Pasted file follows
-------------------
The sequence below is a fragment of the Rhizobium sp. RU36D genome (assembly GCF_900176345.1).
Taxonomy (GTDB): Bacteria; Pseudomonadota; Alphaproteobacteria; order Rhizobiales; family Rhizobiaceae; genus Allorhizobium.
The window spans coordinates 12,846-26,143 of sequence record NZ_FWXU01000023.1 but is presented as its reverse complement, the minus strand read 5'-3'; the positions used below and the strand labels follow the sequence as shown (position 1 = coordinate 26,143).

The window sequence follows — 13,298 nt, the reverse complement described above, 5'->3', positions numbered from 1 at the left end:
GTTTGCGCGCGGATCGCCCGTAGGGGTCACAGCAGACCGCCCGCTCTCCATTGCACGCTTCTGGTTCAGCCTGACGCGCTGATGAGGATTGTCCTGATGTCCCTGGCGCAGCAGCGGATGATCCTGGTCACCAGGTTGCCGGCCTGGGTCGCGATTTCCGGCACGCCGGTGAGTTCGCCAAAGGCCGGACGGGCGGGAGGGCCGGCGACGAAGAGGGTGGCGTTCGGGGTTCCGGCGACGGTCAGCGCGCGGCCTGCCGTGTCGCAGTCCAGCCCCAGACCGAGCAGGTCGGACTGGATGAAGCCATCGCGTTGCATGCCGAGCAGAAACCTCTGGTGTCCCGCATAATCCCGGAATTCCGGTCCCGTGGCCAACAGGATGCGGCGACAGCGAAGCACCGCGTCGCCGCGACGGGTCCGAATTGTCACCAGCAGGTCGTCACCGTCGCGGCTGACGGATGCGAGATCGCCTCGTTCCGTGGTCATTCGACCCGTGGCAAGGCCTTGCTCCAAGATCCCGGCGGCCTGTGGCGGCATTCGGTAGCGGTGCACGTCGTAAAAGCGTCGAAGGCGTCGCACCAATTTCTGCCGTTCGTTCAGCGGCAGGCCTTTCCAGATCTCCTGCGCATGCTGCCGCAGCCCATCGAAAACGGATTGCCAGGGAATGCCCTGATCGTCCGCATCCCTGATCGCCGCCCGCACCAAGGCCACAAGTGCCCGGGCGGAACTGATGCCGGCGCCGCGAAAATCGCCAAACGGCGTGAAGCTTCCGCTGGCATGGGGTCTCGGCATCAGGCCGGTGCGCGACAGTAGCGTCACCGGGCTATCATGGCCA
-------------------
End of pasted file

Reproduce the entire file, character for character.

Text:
The sequence below is a fragment of the Rhizobium sp. RU36D genome (assembly GCF_900176345.1).
Taxonomy (GTDB): Bacteria; Pseudomonadota; Alphaproteobacteria; order Rhizobiales; family Rhizobiaceae; genus Allorhizobium.
The window spans coordinates 12,846-26,143 of sequence record NZ_FWXU01000023.1 but is presented as its reverse complement, the minus strand read 5'-3'; the positions used below and the strand labels follow the sequence as shown (position 1 = coordinate 26,143).

The window sequence follows — 13,298 nt, the reverse complement described above, 5'->3', positions numbered from 1 at the left end:
GTTTGCGCGCGGATCGCCCGTAGGGGTCACAGCAGACCGCCCGCTCTCCATTGCACGCTTCTGGTTCAGCCTGACGCGCTGATGAGGATTGTCCTGATGTCCCTGGCGCAGCAGCGGATGATCCTGGTCACCAGGTTGCCGGCCTGGGTCGCGATTTCCGGCACGCCGGTGAGTTCGCCAAAGGCCGGACGGGCGGGAGGGCCGGCGACGAAGAGGGTGGCGTTCGGGGTTCCGGCGACGGTCAGCGCGCGGCCTGCCGTGTCGCAGTCCAGCCCCAGACCGAGCAGGTCGGACTGGATGAAGCCATCGCGTTGCATGCCGAGCAGAAACCTCTGGTGTCCCGCATAATCCCGGAATTCCGGTCCCGTGGCCAACAGGATGCGGCGACAGCGAAGCACCGCGTCGCCGCGACGGGTCCGAATTGTCACCAGCAGGTCGTCACCGTCGCGGCTGACGGATGCGAGATCGCCTCGTTCCGTGGTCATTCGACCCGTGGCAAGGCCTTGCTCCAAGATCCCGGCGGCCTGTGGCGGCATTCGGTAGCGGTGCACGTCGTAAAAGCGTCGAAGGCGTCGCACCAATTTCTGCCGTTCGTTCAGCGGCAGGCCTTTCCAGATCTCCTGCGCATGCTGCCGCAGCCCATCGAAAACGGATTGCCAGGGAATGCCCTGATCGTCCGCATCCCTGATCGCCGCCCGCACCAAGGCCACAAGTGCCCGGGCGGAACTGATGCCGGCGCCGCGAAAATCGCCAAACGGCGTGAAGCTTCCGCTGGCATGGGGTCTCGGCATCAGGCCGGTGCGCGACAGTAGCGTCACCGGGCTATCATGGCCA